I’ve remained quiet on the whole issue of the “Windsor Hum”. Quite frankly, for the amount of time which people claim it has been occurring, I believed that I would have heard it before. I spend the majority of my days scouring news sources, and the issue has been one which I’ve held close to my heart: it’s based in Windsor, it’s controversial, and it had the trappings of a mystery (an American-based company which refused to open its doors to investigators, and a city/state who refused to provide support).
It seemed as if Windsorites were left all alone. Well, not entirely alone, as the federal government has recognized that there is indeed, a hum. But for me, the reason why I found it so interesting was simply because I had not experienced it. It’s not that I thought that the people who heard the hum were lying or fabricating the truth, but I honestly believed that a lot of people were simply jumping on the bandwagon or misjudging another sound for the hum.
That was until last night. I have recently moved into an apartment in the downtown area, and was up late with a friend talking into the wee hours of the morning with the balcony doors open. And then it started.
It wasn’t so much a hum as it was a continued ultra low frequency bass which would resonate outward from Zug Island sporadically over the next two hours. With each ripple of sound (indeed, sound isn’t quite the correct choice of words: the hum is so low frequency it almost feels out of auditory range), an overwhelming burst of energy was sent forward. I could feel it rush across my torso, and if I focused close enough, at times, I could feel it vibrating in my ears.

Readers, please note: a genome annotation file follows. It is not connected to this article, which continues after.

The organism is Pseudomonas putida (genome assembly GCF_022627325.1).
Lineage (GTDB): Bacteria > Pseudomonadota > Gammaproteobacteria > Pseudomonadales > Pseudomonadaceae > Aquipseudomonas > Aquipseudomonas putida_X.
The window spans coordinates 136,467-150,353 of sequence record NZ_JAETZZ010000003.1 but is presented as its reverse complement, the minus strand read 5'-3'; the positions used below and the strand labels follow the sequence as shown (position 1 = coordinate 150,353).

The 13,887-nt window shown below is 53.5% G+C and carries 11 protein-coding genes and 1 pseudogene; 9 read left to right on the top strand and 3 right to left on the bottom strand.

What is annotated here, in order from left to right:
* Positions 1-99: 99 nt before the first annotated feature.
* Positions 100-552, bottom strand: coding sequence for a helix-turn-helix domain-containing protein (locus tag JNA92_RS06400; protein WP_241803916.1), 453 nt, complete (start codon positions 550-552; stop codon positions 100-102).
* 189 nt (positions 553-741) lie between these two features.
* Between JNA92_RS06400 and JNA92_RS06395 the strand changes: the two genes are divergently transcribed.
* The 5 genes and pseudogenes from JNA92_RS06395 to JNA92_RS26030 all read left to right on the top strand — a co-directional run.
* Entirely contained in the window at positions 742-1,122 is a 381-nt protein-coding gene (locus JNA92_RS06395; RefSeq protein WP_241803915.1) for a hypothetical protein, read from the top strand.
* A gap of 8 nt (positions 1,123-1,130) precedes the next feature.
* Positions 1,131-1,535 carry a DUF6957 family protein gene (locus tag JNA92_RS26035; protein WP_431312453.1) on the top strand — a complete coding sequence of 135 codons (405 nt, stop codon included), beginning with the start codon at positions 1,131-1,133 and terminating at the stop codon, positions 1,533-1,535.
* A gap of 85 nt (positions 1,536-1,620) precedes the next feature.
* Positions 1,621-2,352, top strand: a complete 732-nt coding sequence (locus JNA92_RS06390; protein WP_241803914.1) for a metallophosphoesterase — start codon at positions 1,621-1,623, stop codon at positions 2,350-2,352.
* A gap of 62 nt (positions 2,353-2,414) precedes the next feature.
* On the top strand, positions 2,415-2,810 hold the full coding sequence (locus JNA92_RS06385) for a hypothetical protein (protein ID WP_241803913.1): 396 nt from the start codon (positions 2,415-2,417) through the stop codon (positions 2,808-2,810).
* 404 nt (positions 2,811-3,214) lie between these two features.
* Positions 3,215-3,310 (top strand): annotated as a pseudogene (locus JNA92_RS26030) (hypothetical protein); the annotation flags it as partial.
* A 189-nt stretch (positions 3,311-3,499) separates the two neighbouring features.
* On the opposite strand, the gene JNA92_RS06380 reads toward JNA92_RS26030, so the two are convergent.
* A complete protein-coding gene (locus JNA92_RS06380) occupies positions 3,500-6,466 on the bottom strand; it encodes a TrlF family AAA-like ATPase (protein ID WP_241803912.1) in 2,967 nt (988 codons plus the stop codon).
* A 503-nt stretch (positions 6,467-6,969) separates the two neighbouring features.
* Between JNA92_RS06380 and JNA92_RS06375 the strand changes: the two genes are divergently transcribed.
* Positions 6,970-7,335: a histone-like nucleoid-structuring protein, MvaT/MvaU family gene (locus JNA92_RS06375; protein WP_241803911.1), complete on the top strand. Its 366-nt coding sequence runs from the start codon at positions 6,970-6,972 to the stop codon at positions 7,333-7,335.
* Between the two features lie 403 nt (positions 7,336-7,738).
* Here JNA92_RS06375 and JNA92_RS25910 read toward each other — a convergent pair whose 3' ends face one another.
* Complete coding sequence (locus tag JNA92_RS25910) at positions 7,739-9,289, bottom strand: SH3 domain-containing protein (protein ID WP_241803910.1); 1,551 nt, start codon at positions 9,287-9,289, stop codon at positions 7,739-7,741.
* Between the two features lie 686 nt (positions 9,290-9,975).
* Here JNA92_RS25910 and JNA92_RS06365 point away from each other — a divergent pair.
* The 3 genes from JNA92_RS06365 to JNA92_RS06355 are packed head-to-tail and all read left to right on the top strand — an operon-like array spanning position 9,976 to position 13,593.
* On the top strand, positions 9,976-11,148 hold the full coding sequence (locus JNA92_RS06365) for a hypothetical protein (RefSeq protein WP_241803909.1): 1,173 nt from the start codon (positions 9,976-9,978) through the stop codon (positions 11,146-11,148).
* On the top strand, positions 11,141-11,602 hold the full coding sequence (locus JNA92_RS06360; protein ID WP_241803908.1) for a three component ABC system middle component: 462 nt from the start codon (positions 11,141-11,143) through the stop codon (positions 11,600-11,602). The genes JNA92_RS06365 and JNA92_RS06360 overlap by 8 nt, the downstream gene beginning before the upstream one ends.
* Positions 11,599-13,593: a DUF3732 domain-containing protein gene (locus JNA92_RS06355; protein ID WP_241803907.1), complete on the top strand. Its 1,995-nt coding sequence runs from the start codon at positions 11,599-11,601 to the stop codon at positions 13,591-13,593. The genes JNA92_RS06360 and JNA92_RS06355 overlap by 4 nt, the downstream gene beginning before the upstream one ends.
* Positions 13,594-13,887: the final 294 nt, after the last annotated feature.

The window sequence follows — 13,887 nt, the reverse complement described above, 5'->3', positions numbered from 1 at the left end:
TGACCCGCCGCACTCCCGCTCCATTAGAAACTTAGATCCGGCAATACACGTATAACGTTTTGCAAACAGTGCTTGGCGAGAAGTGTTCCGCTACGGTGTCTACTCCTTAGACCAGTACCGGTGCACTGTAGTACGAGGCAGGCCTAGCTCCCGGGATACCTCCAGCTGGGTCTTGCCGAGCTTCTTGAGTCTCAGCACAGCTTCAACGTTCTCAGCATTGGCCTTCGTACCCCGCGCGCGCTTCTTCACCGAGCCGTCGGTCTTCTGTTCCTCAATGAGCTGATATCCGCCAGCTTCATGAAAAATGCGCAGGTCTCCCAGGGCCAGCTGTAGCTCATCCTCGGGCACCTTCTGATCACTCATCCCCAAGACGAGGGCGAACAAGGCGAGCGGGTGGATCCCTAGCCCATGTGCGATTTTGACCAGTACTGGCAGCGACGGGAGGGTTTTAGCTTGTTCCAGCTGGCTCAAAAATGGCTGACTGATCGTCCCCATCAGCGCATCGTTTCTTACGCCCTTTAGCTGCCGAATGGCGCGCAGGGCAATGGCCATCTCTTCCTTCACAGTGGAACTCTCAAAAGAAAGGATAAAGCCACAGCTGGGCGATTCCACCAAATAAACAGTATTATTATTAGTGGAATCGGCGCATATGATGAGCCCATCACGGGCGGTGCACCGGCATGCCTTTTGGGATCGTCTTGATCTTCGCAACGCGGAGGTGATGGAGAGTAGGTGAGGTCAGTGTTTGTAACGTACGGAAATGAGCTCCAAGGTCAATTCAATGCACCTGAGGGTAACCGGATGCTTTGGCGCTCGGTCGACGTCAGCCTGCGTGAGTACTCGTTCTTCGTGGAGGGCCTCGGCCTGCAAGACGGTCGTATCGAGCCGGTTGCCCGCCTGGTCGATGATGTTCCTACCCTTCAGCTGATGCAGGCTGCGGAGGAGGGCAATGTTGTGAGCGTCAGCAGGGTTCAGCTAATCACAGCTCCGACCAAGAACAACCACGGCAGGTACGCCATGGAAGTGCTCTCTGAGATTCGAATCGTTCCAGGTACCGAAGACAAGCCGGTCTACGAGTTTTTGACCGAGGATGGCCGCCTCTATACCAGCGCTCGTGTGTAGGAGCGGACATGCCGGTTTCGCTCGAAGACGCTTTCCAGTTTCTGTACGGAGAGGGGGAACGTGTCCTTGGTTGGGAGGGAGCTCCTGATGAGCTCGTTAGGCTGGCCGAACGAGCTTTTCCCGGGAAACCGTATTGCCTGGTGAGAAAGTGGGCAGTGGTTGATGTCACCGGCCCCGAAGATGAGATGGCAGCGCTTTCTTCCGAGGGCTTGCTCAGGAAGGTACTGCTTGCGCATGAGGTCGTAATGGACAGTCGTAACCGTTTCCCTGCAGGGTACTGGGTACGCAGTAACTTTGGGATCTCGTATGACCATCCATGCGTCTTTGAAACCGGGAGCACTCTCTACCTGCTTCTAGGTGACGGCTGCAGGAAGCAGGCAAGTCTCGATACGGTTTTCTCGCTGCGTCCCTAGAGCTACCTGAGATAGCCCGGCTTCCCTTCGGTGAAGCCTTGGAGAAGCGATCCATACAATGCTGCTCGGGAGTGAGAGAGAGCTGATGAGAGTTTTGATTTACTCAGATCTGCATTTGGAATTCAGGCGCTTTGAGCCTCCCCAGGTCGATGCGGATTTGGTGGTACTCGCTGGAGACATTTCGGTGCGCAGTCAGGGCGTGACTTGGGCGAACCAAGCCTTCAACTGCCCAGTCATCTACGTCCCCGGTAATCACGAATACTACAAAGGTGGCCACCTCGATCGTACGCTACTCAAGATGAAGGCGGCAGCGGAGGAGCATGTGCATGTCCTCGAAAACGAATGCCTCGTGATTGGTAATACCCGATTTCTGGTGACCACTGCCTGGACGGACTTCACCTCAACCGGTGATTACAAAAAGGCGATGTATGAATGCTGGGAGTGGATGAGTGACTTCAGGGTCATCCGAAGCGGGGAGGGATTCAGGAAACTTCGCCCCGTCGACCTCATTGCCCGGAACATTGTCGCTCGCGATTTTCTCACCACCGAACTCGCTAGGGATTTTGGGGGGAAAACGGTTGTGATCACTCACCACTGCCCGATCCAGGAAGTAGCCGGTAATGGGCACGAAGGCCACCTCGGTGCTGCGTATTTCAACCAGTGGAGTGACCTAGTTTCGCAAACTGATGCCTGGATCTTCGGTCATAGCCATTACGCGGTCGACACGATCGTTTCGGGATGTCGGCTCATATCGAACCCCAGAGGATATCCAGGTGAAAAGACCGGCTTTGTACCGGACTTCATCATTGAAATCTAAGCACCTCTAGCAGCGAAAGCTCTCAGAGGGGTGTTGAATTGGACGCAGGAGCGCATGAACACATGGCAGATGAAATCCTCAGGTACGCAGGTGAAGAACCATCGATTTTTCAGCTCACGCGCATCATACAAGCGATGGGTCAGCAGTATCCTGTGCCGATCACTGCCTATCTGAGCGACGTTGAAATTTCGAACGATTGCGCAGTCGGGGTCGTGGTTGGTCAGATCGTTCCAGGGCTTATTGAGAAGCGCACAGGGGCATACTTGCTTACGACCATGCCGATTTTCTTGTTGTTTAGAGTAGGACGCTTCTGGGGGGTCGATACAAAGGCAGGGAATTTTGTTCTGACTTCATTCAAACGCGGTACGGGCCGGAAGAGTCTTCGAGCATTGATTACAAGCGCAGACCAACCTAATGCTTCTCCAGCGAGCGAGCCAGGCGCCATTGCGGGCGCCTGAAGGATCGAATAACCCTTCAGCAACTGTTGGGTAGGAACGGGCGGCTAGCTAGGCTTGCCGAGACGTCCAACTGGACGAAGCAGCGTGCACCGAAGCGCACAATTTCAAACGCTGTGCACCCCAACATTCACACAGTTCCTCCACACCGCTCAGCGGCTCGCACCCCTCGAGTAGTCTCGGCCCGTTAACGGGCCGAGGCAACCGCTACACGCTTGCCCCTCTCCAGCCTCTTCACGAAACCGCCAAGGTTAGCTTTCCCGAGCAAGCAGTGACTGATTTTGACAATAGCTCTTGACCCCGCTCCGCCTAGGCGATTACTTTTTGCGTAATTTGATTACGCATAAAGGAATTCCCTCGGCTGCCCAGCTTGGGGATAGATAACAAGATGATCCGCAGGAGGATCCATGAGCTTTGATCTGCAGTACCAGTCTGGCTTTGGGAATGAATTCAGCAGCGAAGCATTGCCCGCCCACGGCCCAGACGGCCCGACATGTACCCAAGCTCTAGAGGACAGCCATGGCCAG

At risk of sounding like a zealot, I have been converted.
Even further, it appears as if I’m not the newest person to have discovered the hum. A few weeks ago, the Wall Street Journal ran a story titled Canadians Make a Racket Over Mysterious ‘Windsor Hum’. Indeed, our Windsor hum has shifted from municipal affairs, to provincial, federal, and now it appears to have become international in scope. Does this mean that due to the added attention the hum will be solved speedily? Most likely not. However, it should give some solace to those severely plagued by the hum that their story has now been told throughout the world.
Jonathon Liedtke is the Features & Opinion Editor for the University of Windsor Lance Campus/Community Newspaper and a reporter for ourWindsor.ca. As a founding member and current Co-Chair of the Mayor’s Youth Advisory Committee, he is committed to representing, connecting, engaging with and advocating for local youth. He is also a member of Windsor’s “Punk with Horns” band The Nefidovs, and as such, is committed to enhancing and sustaining the arts community.